Having had our pre-Christmas family gathering last weekend before my younger son and his girlfriend flew out to the States to spend Christmas with her American family, today has been a much quieter Christmas Eve than usual. I’m having Christmas lunch with my elder son’s fiancée’s family tomorrow, so no last-minute dinner preparations for me – that was last weekend with a venison-based dinner for 12! Oh, and Nigella’s chocolate tart for dessert – simply divine!
Christmas Eve wouldn’t feel right without doing certain traditional things, however. It’s become a tradition to make lemon cheese, and come to think of it, my grandmother (my mum’s mum) always served lemon cheese tartlets at Christmas tea too. I still have mince pies from last weekend, but Stollen is another festive treat I feel compelled to make. I made the marzipan last weekend (so much better than the bought stuff and simplicity itself to make!) and my trusty breadmaker (Panasonic) does most of the hard work. Then finally I had a last-minute call from my friends this morning to see if I had any cranberry sauce for dinner tomorrow; well, I don’t buy cranberry sauce (me?!), but it’s a matter of minutes to make if you can source cranberries at such a late hour – and again, infinitely nicer than the jars you can buy. The aromas of Stollen and cranberry relish cooking seem like the very essence of Christmas….
1/2 tsp dried yeast (I use the organic Dove’s Farm quick yeast)
225g strong white flour
1 tsp sugar
1 tbsp milk pwder
1/2 tsp salt
1 large egg
1 tsp cinnamon
1 tsp mixed spice
100g mixed dried fruit of your choice
150g marzipan (see below)
Place the first 10 ingredients in a breadmaker (i.e. all apart from marzipan and fruit), and prepare using Basic Raisin Dough mode, adding the dried fruit when the machine beeps – unless you have a more modern version than mine, in which case you may well have a basket that neatly releases the fruit at the necessary time! Do NOT be tempted to add the fruit at the start, as the mixing process chops it to smithereens – not the effect you want! When ready, roll the dough out on a floured surface to a slipper shape about 20cm long and maybe 15cm or so across. Wet the edges lightly with cold water and then roll your marzipan into two long sausages, just shorter than the length of the dough. Place in two lines down the centre of the dough, then neatly wrap the dough over, pressing into the middle to ensure there is dough between the two marzipan logs. (You can make one fatter marzipan sausage too, but I quite like the double hit of marzipan you achieve this way.) Flip over and place on a greased baking sheet, cover with oiled clingfilm, then leave to prove for 2-3 hours in a warm kitchen (less if you have an airing cupboard or proving drawer!).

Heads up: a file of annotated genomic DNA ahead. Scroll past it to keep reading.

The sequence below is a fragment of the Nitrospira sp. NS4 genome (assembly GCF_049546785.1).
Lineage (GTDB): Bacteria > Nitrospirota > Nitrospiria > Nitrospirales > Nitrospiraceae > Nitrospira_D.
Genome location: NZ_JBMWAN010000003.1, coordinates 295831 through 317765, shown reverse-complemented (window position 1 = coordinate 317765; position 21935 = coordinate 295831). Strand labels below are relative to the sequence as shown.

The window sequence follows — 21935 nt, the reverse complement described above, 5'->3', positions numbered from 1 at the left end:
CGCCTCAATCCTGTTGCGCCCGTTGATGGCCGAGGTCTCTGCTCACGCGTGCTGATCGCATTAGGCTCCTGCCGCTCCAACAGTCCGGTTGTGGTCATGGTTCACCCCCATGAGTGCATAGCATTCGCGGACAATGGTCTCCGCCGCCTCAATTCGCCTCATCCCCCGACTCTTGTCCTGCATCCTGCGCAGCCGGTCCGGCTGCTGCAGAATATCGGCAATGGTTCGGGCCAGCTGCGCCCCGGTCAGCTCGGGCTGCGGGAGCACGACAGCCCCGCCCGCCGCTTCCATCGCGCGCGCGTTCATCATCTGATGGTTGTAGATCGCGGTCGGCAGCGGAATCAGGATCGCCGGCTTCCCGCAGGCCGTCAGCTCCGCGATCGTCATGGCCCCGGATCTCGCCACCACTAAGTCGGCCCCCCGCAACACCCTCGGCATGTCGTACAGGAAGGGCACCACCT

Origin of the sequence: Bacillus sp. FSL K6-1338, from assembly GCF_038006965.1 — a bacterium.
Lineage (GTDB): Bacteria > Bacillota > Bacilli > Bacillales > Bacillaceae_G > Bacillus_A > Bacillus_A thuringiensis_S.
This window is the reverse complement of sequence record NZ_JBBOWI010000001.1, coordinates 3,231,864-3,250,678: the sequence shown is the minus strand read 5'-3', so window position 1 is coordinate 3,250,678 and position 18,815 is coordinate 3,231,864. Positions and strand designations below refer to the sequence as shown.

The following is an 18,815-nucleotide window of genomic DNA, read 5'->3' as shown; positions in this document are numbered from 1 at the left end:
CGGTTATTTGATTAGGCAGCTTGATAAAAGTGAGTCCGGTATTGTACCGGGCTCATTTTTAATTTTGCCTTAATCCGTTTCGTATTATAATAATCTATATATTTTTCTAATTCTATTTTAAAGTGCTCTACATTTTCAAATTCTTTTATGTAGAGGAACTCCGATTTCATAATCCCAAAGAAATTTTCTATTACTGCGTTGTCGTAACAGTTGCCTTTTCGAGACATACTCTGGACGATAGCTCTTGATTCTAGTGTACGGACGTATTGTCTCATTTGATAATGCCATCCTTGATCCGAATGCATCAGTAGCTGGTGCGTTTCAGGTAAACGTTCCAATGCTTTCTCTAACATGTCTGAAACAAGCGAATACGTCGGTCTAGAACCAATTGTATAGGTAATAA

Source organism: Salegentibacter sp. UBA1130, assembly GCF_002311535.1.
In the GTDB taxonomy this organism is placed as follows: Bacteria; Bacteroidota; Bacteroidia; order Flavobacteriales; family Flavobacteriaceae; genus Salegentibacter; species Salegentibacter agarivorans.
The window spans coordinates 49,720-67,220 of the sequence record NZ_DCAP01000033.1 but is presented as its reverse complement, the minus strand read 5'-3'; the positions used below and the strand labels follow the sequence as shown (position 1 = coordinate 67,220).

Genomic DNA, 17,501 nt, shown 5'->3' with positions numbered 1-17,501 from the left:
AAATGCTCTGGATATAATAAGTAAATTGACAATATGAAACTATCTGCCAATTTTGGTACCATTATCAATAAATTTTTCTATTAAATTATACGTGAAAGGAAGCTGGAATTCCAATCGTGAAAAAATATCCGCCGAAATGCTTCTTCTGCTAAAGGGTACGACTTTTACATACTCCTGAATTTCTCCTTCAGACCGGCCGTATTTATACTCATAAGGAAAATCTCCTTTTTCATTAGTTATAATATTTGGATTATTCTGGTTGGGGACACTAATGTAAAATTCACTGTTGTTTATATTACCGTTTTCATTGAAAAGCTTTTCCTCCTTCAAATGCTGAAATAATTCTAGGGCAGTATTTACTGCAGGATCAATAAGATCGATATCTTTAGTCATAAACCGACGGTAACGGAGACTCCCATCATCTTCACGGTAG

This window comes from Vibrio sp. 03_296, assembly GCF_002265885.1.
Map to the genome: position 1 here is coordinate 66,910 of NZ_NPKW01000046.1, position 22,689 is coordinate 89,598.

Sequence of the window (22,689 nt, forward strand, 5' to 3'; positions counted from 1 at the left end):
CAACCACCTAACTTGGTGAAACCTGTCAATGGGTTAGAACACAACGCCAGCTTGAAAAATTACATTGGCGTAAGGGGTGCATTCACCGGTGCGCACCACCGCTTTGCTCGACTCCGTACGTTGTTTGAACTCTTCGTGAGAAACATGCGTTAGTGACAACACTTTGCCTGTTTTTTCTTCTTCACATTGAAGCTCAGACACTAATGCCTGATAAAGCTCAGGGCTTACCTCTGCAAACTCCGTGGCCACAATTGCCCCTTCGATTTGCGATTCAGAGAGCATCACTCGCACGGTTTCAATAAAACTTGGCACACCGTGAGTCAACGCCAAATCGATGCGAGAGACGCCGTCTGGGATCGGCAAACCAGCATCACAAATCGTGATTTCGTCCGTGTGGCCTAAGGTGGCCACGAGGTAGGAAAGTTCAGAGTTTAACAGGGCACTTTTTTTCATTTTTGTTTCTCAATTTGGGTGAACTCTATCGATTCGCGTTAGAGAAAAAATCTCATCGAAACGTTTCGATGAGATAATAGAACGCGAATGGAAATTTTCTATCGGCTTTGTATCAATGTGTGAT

Heat oven to 180°C, Gas 5, then brush the Stollen with milk or beaten egg and cook for 20-25 minutes until golden-brown and firm underneath. Brush with melted butter whilst still warm and dredge with icing sugar.
Serve warm with tea or mulled wine. Any leftovers are delicious toasted for breakfast too!
225g ground almonds
225g icing sugar, sifted
225g caster sugar
1 egg, beaten
2 tsp lemon juice
1/4 tsp vanilla extract
1/4 tsp almond extract
Put the almonds, icing and caster sugar into a large bowl and mix well. Beat in the remaining ingredients, until the paste is soft but not sticky. You may end up using your hands as it’s easier! Knead on a surface sprinkled with icing sugar until smooth. Wrap in clingfilm and store in the fridge until ready to use.
This amount makes plenty to cover a 20/25cm Christmas cake or to fill several Stollens and keeps well in the fridge. Also delicious as a topping for mince pies or mixed with apples, plums or apricots in pies….
250 g fresh cranberries
5 tbsp port
1 orange, grated rind and juice
50g caster sugar
Put cranberries, orange juice and grated rind and port in a pan and simmer for 5 minutes or until the berries start to burst. Add sugar and cook for a further 5 minutes until the sugar has dissolved and the mixture thickens. Cool, then refrigerate until required.
Viburnum Charles Lamont in full bloom